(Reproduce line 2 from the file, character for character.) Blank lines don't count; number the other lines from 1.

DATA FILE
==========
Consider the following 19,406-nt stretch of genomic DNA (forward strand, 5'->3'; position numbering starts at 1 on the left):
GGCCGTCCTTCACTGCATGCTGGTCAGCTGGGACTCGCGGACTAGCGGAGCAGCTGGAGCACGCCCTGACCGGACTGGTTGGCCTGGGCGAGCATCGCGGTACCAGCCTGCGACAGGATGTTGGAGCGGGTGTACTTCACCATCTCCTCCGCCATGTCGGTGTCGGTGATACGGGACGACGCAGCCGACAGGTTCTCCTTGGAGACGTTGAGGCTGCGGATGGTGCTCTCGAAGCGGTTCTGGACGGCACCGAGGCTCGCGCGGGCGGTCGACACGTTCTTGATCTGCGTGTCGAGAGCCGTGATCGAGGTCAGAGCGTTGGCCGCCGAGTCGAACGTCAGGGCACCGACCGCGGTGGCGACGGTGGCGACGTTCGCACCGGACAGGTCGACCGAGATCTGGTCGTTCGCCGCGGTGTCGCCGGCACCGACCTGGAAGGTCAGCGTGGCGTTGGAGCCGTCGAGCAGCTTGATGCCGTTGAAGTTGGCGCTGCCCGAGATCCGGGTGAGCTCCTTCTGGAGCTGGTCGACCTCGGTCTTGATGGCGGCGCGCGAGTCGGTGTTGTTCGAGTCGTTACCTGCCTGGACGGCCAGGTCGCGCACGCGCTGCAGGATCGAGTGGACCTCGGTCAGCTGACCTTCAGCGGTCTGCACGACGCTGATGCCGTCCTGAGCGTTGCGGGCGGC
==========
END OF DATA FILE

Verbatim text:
GGCCGTCCTTCACTGCATGCTGGTCAGCTGGGACTCGCGGACTAGCGGAGCAGCTGGAGCACGCCCTGACCGGACTGGTTGGCCTGGGCGAGCATCGCGGTACCAGCCTGCGACAGGATGTTGGAGCGGGTGTACTTCACCATCTCCTCCGCCATGTCGGTGTCGGTGATACGGGACGACGCAGCCGACAGGTTCTCCTTGGAGACGTTGAGGCTGCGGATGGTGCTCTCGAAGCGGTTCTGGACGGCACCGAGGCTCGCGCGGGCGGTCGACACGTTCTTGATCTGCGTGTCGAGAGCCGTGATCGAGGTCAGAGCGTTGGCCGCCGAGTCGAACGTCAGGGCACCGACCGCGGTGGCGACGGTGGCGACGTTCGCACCGGACAGGTCGACCGAGATCTGGTCGTTCGCCGCGGTGTCGCCGGCACCGACCTGGAAGGTCAGCGTGGCGTTGGAGCCGTCGAGCAGCTTGATGCCGTTGAAGTTGGCGCTGCCCGAGATCCGGGTGAGCTCCTTCTGGAGCTGGTCGACCTCGGTCTTGATGGCGGCGCGCGAGTCGGTGTTGTTCGAGTCGTTACCTGCCTGGACGGCCAGGTCGCGCACGCGCTGCAGGATCGAGTGGACCTCGGTCAGCTGACCTTCAGCGGTCTGCACGACGCTGATGCCGTCCTGAGCGTTGCGGGCGGC